There’s also a lot of work to be done first.
“There’s a huge range of emotions,” Davis station leader Karen Pye said.
“There’s a mixture of excitement about seeing loved ones again and having access to freedoms that aren’t available here, to a sense of nostalgia about not seeing the people we’ve grown close to over the year and missing the beautiful environment.
“Not many people have icebergs and penguins in their front yard.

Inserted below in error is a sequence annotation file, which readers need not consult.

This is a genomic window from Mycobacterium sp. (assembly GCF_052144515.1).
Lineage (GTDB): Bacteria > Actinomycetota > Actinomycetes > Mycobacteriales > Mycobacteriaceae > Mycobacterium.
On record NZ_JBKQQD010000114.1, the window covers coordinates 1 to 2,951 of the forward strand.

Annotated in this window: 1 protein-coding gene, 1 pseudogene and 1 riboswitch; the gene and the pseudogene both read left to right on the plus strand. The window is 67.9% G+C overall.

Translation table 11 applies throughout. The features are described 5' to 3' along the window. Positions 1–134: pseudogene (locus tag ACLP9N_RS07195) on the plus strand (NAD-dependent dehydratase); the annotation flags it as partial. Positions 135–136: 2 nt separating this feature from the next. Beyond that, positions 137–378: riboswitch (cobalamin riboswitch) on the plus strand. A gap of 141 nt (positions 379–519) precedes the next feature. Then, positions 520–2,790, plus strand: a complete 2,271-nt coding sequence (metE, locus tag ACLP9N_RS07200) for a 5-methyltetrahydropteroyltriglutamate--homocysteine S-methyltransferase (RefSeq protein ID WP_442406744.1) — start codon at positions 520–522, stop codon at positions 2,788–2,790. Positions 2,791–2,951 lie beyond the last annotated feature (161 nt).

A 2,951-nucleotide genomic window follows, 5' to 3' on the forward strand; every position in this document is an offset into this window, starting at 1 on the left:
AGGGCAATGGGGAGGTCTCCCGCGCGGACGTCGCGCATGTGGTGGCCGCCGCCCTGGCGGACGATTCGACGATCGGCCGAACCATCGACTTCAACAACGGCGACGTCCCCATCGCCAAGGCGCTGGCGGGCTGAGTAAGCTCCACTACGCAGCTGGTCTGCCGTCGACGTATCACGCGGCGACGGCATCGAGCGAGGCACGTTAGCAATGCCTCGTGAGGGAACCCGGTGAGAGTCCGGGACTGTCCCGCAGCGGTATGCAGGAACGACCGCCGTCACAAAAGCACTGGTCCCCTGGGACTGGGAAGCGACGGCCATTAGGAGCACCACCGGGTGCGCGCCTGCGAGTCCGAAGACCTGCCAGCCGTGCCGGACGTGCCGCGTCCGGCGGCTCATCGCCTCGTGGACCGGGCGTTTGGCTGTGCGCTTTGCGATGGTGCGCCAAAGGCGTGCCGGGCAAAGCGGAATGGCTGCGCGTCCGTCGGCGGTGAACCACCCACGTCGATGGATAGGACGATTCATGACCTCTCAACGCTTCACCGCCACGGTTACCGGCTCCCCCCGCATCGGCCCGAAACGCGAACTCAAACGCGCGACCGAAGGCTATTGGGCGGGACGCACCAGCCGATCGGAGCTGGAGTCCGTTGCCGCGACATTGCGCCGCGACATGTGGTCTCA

“There’s a lot of talk about having to cook your own food, pay for groceries and remembering to lock your house and take the keys.”
Ben Patrick has been the station leader at Casey for the past year and has had to deal with infrastructure challenges, the medical evacuation of a seriously ill expeditioner and a storm that set back handover preparations by weeks.
“Antarctica is a learning experience,” he said.
“After a year of being here we have too much knowledge to hand over. The best we can do is pass on the form of the work, the idea of the year ahead and let the new crew discover the hows and the whys.
“That, and notes. Lots and lots of notes.“